called z. You can imagine that x is distance East, y is distance North
and z is height above sea level. We will investigate several ways of
displaying these data.
\subsection{Surface plots}
Perhaps the most immediate way of displaying a data set like our
example is as a surface plot. Type
\begin{verbatim}
> persp(x,y,z,theta=-40,phi=30)
\end{verbatim}
You can get more informative axis labels like this:
\begin{verbatim}
> persp(x,y,z,theta=-40,phi=30,xlab="East",ylab="North",zlab="Height",ticktype="detailed")
\end{verbatim}
Like many R functions, persp has lots of keywords to enable you
to tweak the plot to look how you want it to look. Note particularly
the theta and phi keywords, which let you look at the plot from different
angles. Try these examples:
\begin{verbatim}
> persp(x,y,z,theta=40,phi=60)
> persp(x,y,z,theta=10,phi=10)
\end{verbatim}
An alternative to the wire frame is a shaded surface, which you can
get with the {\tt shade} keyword:
\begin{verbatim}
> persp(x,y,z,theta=-70,phi=50,shade=0.7)
\end{verbatim}
If you don't want the grid lines, you can remove them:
\begin{verbatim}
> persp(x,y,z,theta=-70,phi=50,shade=0.7,border=NA)
\end{verbatim}
\subsection{Contour Plots}
It is less visually striking, but sometimes more useful, to display
2-d data as a contour plot. For a basic contour plot, do:
\begin{verbatim}
> contour(x,y,z)
\end{verbatim}
It's a start, but we might not like the contour levels chosen. We can
specify them by hand:
\begin{verbatim}
> contour(x,y,z,lev=seq(0,1,by=0.05))
\end{verbatim}
Note that {\tt seq(0,1,by=0.05)} returns a vector with the elements set
to $0, 0.05, 0.1, 0.15, \cdots , 1.0$. You can use any vector as long
as the values increase monotonically.
Plain contours are not very striking -- it looks more eye-catching if we
fill the spaces between the contours with colours, like this:
\begin{verbatim}
> filled.contour(x,y,z)
\end{verbatim}
That makes the general form of the data clearer as you can see
immediately where the highs and lows are. Those colours are a bit
nasty, though. There are better choices available:
\begin{verbatim}
> filled.contour(x,y,z,color.palette=terrain.colors)
\end{verbatim}
If you want to see your array without it being contoured, try this:
\begin{verbatim}
image(x,y,z)
\end{verbatim}
The {\tt image} function doesn't provide a scale bar. But you can
overlay some contours:
\begin{verbatim}
> contour(x,y,z,add=TRUE)
\end{verbatim}
\subsection{Colours in R}
We have already seen that colours in R can be specified by name, and
also that some functions make use of some of R's built-in colour
schemes. Individual colours can also be specified by giving the
brightness of red, green and blue on a scale from 0 to 255. These are
given as a \# symbol and a string of 6 hexadecimal digits, so that
{\tt \#ff0000} is red, {\tt \#00ff00} is green, {\tt \#ffff00} is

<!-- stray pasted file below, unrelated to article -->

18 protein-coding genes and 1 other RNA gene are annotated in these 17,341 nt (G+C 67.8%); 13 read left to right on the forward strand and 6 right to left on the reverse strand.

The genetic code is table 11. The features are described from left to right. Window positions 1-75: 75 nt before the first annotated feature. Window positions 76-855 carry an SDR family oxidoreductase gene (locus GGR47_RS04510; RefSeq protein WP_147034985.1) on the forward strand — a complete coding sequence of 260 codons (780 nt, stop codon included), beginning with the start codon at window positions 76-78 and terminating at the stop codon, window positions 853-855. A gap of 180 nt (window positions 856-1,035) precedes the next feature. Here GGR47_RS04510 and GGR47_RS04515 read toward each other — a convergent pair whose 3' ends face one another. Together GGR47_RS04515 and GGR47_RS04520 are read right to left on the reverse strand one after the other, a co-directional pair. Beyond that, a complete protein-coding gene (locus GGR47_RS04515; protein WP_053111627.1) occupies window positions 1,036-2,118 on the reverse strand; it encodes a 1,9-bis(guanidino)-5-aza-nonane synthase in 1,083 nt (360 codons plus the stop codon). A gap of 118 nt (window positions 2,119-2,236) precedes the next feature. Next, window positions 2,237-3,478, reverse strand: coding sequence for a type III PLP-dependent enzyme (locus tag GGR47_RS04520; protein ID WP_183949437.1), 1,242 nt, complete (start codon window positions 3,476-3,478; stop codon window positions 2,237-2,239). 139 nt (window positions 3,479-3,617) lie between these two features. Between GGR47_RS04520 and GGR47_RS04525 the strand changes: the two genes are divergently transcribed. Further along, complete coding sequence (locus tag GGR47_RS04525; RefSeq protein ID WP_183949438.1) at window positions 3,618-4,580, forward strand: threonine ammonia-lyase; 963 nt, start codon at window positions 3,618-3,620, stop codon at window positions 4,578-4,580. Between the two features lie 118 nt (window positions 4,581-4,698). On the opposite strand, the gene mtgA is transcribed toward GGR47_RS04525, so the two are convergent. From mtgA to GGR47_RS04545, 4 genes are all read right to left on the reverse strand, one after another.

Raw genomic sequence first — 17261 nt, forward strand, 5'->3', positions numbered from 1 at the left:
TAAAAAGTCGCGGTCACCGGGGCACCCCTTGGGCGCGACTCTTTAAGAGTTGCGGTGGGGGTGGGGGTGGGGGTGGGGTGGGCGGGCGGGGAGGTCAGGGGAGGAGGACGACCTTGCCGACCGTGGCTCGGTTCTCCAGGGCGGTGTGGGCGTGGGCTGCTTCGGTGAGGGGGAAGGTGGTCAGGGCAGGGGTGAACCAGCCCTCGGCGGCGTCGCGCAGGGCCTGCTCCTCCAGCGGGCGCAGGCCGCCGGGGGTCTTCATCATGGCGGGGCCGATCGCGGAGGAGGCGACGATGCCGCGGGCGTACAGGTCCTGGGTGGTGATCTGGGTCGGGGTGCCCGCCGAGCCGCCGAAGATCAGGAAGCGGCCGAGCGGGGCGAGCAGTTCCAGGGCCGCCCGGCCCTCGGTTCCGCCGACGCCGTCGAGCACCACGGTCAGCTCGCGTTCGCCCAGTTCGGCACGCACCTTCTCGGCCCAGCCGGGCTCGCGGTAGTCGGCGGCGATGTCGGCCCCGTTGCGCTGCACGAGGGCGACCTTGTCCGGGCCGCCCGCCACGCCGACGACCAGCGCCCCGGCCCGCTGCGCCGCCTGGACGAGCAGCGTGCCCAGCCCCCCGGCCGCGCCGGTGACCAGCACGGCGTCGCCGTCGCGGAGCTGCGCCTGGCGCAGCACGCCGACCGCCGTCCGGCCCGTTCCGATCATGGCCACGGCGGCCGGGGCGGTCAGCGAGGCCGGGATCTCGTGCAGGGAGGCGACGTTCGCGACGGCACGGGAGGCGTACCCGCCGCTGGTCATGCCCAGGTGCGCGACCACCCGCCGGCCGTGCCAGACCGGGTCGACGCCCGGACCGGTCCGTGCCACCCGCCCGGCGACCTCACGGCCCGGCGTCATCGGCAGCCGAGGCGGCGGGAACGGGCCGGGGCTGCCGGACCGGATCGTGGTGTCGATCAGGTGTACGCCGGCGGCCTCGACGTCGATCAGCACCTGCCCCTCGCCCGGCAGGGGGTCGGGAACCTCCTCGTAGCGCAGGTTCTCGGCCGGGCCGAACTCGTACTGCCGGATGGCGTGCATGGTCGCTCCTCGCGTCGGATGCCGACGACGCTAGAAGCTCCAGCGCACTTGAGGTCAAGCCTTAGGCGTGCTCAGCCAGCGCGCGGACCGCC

yellow, {\tt \#0000ff} is blue and so on. You can convert these rgb
strings into numbers with {\tt col2rgb} and generate them with {\tt
rgb}. Try these examples:
\begin{verbatim}
> col2rgb("orange")
> col2rgb("#ffff00")
> rgb(1,0.5,0)
\end{verbatim}
If you don't like R's built-in colorscales, you can use {\tt
colorRampPalette} to make your own:
\begin{verbatim}
> filled.contour(x,y,z,color.palette=colorRampPalette(c("black","green","white")))
\end{verbatim}
\subsection{Maps in R}
R does not have a built-in capacity to put data on a map of the
world. Like many of R's non-core features, mapping is provided by
external packages\footnote{Packages for R may be found via a network of
mirrored web sites called CRAN (see CRAN link at
\htmladdnormallink{www.r-project.org}{http://www.r-project.org}).} To
use this, start R and type
\begin{verbatim}
> library(maps)
> library(mapproj)
\end{verbatim}
Nothing will appear to happen\footnote{If you get the message {\tt
Error in library(maps) : there is no package called 'maps'} then you
need to ask your system administrators to install the packages, or
learn how to do this yourself. You don't need to be root, but it is
outside the scope of this introduction. If the packages are installed
in a non-standard location, you will need to tell R where they are. Do
this by typing {\tt export R\_LIBS=/my/rlibs/directory} before you
start R .} Try out these examples:
\begin{verbatim}
> map()
> map(proj="mercator",xlim=c(-178,178),ylim=c(-70,70)
> map(proj="aitoff",xlim=c(-178,178))
> map.grid()
> map(proj="orthographic",orientation=c(55,0,0))
> map.grid()
\end{verbatim}
To get rid of the white space around the map, you may want to do
\begin{verbatim}
> par(mai=c(0,0,0,0))
\end{verbatim}
before making the plots: this sets all the margins to 0 inches. To add
data to your map, you need to convert its latitude and longitude to
the projected map co-ordinates:
\begin{verbatim}
longs<-c(0, -3.1, 2.4, -3, -77)
lats<-c(51.5, 55.9, 48.8, 17, 38.8)
labs<-c("London","Edinburgh","Paris","Timbuktu","Washington")
points(mapproject(longs,lats),col="red",pch=19)
text(mapproject(longs,lats),labs,col="red",adj=-0.1)
\end{verbatim}
Note that {\tt mapproject} converts your lat and long to the correct x and y
co-ordinates for the last map you drew. Also, don't forget that the